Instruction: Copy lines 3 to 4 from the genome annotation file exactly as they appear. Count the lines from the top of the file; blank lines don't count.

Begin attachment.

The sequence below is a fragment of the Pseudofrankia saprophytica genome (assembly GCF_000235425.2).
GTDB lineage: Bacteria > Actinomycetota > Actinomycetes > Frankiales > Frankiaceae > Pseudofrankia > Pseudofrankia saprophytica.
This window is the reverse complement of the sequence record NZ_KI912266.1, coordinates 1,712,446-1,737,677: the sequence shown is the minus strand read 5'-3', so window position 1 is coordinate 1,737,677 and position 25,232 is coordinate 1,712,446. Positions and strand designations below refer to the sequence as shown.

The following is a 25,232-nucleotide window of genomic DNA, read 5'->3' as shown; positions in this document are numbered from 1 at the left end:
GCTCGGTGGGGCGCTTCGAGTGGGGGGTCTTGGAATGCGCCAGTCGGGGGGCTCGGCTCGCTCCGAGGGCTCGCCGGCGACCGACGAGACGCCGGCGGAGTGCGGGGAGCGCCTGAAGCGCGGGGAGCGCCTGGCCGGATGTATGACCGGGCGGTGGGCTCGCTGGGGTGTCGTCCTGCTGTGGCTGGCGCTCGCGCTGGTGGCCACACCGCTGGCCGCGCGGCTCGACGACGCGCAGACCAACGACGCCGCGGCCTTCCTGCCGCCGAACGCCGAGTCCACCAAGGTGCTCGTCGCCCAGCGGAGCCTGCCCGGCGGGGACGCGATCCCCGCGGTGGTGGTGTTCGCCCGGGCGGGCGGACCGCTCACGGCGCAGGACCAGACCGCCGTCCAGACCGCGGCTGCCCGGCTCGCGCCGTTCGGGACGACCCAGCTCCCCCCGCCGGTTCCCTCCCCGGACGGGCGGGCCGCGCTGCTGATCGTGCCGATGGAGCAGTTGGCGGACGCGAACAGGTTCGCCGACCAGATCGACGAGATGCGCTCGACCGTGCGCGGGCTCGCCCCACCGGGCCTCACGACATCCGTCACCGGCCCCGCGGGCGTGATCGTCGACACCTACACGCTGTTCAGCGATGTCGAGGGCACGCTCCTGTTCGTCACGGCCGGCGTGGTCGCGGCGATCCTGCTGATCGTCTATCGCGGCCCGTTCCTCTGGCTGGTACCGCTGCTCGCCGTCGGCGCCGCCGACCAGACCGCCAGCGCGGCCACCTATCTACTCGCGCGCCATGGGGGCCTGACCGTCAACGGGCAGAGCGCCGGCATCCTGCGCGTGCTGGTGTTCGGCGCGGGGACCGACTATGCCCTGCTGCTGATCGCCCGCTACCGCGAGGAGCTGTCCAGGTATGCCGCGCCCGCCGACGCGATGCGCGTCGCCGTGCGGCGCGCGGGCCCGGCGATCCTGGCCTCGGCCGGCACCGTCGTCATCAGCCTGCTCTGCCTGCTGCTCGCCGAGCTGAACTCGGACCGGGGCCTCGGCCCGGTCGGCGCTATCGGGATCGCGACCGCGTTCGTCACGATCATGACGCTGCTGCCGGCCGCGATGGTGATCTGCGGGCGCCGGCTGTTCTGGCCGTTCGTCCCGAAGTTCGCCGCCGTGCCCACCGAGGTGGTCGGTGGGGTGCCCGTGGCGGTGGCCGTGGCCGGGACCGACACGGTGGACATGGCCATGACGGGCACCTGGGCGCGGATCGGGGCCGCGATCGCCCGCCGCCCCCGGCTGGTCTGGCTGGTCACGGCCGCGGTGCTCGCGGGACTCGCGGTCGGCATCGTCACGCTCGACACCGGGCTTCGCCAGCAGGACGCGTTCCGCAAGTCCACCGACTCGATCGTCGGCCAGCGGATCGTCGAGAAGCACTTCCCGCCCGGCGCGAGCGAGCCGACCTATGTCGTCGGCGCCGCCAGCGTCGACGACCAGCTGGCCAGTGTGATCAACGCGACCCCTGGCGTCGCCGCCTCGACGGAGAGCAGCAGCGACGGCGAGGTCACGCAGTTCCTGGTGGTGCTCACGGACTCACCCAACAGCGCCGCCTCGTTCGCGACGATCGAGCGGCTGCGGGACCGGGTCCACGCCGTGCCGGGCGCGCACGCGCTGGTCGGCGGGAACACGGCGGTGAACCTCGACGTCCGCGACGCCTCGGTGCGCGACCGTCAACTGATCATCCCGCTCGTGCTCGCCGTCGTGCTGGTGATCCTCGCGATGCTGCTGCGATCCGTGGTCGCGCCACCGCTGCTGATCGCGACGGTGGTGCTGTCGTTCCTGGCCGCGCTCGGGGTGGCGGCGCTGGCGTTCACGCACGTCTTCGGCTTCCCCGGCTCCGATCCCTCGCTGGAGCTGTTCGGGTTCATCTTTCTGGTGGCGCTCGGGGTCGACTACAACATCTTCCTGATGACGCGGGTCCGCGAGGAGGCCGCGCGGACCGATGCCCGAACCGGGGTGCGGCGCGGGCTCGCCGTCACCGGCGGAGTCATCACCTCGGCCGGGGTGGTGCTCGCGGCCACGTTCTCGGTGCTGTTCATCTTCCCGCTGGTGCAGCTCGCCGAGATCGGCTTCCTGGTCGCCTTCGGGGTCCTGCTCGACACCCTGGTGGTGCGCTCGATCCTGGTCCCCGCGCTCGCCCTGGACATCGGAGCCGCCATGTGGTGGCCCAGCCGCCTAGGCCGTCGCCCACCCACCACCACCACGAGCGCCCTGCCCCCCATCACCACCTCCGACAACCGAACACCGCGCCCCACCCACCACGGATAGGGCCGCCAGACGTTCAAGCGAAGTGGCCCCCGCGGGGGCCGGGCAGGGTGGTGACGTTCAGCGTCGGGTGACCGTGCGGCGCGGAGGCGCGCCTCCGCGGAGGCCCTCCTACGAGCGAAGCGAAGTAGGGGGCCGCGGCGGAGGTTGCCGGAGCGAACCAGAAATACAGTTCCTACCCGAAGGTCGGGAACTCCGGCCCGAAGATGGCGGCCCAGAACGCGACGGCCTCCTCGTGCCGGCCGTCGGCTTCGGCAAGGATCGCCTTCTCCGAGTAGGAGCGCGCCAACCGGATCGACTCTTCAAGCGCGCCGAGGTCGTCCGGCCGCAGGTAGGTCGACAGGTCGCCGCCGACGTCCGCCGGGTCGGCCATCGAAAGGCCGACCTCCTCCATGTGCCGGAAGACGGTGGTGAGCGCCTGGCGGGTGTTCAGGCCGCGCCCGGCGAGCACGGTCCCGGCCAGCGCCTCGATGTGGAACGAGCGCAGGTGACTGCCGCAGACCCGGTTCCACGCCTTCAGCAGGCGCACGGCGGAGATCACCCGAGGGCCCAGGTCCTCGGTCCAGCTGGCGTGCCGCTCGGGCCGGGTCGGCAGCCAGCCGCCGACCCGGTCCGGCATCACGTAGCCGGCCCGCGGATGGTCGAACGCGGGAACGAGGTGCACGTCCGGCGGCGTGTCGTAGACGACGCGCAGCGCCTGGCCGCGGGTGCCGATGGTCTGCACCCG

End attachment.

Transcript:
This window is the reverse complement of the sequence record NZ_KI912266.1, coordinates 1,712,446-1,737,677: the sequence shown is the minus strand read 5'-3', so window position 1 is coordinate 1,737,677 and position 25,232 is coordinate 1,712,446. Positions and strand designations below refer to the sequence as shown.

The following is a 25,232-nucleotide window of genomic DNA, read 5'->3' as shown; positions in this document are numbered from 1 at the left end: